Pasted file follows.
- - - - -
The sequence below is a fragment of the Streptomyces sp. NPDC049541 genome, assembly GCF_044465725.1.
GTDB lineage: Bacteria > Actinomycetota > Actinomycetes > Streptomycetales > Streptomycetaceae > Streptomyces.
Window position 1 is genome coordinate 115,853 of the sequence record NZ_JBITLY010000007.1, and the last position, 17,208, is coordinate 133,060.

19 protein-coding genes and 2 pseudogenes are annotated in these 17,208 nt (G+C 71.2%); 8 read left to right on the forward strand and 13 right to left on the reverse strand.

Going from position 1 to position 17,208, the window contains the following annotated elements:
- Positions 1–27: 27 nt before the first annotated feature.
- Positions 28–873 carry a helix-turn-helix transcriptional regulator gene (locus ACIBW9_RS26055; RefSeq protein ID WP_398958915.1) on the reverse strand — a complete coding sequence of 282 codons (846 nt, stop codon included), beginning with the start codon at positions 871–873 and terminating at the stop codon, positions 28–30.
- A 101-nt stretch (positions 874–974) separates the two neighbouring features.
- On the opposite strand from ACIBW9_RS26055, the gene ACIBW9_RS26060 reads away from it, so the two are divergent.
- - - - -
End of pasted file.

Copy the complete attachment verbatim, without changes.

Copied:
The sequence below is a fragment of the Streptomyces sp. NPDC049541 genome, assembly GCF_044465725.1.
GTDB lineage: Bacteria > Actinomycetota > Actinomycetes > Streptomycetales > Streptomycetaceae > Streptomyces.
Window position 1 is genome coordinate 115,853 of the sequence record NZ_JBITLY010000007.1, and the last position, 17,208, is coordinate 133,060.

19 protein-coding genes and 2 pseudogenes are annotated in these 17,208 nt (G+C 71.2%); 8 read left to right on the forward strand and 13 right to left on the reverse strand.

Going from position 1 to position 17,208, the window contains the following annotated elements:
- Positions 1–27: 27 nt before the first annotated feature.
- Positions 28–873 carry a helix-turn-helix transcriptional regulator gene (locus ACIBW9_RS26055; RefSeq protein ID WP_398958915.1) on the reverse strand — a complete coding sequence of 282 codons (846 nt, stop codon included), beginning with the start codon at positions 871–873 and terminating at the stop codon, positions 28–30.
- A 101-nt stretch (positions 874–974) separates the two neighbouring features.
- On the opposite strand from ACIBW9_RS26055, the gene ACIBW9_RS26060 reads away from it, so the two are divergent.